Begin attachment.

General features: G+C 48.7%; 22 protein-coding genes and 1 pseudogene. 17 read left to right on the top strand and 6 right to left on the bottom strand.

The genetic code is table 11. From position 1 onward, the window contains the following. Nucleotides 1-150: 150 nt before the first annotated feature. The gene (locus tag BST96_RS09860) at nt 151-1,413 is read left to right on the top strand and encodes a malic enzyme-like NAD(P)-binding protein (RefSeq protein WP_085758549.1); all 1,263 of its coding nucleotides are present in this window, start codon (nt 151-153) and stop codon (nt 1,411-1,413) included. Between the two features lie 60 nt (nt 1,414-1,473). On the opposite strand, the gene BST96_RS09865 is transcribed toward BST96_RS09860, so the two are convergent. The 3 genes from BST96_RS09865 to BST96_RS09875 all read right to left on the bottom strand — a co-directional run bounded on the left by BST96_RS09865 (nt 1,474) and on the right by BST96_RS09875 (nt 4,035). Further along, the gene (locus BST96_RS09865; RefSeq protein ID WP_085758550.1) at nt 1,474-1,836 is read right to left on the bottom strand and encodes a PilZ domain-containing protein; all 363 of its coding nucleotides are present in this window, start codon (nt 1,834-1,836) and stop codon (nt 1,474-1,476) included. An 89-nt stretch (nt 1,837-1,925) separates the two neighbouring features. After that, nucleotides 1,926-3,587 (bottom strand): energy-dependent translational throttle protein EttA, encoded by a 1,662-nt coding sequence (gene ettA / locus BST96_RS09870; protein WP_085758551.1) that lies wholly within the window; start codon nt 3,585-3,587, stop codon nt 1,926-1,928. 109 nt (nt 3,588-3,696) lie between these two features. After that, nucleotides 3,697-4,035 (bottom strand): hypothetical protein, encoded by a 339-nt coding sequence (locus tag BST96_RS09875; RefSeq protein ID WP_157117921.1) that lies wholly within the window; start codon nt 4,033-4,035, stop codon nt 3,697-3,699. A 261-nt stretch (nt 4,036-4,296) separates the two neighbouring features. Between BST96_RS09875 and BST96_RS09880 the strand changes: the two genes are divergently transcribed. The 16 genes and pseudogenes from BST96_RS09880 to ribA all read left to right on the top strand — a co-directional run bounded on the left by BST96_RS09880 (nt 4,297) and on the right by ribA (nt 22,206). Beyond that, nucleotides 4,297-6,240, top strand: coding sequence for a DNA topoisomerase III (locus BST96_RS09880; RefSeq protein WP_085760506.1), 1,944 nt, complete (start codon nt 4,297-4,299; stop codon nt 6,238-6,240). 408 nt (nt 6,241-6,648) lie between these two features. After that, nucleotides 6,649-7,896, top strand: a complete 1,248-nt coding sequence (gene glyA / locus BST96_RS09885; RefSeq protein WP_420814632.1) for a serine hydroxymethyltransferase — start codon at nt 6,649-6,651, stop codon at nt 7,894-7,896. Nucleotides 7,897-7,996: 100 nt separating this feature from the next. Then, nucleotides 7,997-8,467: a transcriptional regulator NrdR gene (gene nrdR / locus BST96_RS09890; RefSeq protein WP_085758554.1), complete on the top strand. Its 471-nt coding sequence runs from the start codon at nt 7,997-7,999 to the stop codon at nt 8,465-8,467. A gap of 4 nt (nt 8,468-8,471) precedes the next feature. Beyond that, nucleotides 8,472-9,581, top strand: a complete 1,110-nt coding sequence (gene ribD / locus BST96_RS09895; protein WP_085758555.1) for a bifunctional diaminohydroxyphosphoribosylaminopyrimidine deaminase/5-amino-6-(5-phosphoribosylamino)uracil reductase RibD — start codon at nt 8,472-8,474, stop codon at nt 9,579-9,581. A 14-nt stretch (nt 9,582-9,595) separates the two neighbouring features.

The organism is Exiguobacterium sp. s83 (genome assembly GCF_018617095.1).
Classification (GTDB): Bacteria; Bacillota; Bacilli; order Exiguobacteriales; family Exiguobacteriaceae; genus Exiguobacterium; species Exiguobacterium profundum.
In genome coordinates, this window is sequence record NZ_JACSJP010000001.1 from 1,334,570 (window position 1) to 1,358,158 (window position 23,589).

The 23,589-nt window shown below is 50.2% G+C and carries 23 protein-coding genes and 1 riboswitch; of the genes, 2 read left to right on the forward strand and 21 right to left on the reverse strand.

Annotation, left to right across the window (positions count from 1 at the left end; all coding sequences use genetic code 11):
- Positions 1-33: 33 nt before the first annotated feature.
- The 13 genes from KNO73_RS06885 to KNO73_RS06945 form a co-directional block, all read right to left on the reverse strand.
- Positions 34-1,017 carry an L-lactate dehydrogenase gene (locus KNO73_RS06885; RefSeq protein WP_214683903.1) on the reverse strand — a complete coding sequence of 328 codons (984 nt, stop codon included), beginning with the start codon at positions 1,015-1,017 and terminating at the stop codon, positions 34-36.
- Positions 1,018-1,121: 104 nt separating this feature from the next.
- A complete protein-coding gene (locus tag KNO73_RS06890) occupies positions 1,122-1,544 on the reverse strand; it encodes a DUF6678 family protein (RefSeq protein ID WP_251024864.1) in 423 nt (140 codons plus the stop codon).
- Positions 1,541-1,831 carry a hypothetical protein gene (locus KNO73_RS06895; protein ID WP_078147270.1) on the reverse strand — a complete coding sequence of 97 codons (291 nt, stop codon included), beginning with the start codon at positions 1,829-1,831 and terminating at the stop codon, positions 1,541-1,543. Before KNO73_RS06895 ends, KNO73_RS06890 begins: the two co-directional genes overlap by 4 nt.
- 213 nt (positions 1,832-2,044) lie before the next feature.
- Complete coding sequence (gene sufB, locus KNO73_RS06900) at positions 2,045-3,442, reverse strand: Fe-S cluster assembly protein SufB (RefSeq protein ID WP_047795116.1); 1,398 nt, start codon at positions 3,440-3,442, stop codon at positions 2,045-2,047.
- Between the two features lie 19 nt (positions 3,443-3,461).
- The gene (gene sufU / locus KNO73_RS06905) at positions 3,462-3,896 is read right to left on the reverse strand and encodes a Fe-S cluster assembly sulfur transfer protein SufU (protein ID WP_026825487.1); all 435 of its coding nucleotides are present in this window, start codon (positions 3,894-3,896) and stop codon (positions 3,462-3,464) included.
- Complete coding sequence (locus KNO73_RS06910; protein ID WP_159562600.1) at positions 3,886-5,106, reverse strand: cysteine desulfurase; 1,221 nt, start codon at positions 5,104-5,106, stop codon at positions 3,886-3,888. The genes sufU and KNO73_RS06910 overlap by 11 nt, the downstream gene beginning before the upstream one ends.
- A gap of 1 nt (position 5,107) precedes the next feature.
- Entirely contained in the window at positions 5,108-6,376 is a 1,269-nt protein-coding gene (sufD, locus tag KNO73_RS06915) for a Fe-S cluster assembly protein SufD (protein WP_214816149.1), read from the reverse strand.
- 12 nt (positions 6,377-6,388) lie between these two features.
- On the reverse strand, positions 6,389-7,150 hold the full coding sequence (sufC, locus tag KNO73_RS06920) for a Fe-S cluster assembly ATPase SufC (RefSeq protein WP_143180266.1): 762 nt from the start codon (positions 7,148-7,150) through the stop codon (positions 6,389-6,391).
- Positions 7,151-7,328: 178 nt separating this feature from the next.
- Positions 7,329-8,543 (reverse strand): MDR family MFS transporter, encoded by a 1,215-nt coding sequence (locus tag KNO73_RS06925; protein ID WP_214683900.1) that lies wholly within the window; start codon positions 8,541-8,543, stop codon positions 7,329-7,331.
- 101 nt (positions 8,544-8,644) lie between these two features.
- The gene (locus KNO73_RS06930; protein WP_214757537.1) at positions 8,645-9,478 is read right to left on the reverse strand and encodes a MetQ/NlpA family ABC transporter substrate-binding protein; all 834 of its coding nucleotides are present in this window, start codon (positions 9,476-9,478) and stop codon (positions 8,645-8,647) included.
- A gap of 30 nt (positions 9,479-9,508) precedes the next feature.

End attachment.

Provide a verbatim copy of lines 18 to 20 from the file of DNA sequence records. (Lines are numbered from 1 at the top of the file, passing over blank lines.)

- Complete coding sequence (locus KNO73_RS06910; protein ID WP_159562600.1) at positions 3,886-5,106, reverse strand: cysteine desulfurase; 1,221 nt, start codon at positions 5,104-5,106, stop codon at positions 3,886-3,888. The genes sufU and KNO73_RS06910 overlap by 11 nt, the downstream gene beginning before the upstream one ends.
- A gap of 1 nt (position 5,107) precedes the next feature.
- Entirely contained in the window at positions 5,108-6,376 is a 1,269-nt protein-coding gene (sufD, locus tag KNO73_RS06915) for a Fe-S cluster assembly protein SufD (protein WP_214816149.1), read from the reverse strand.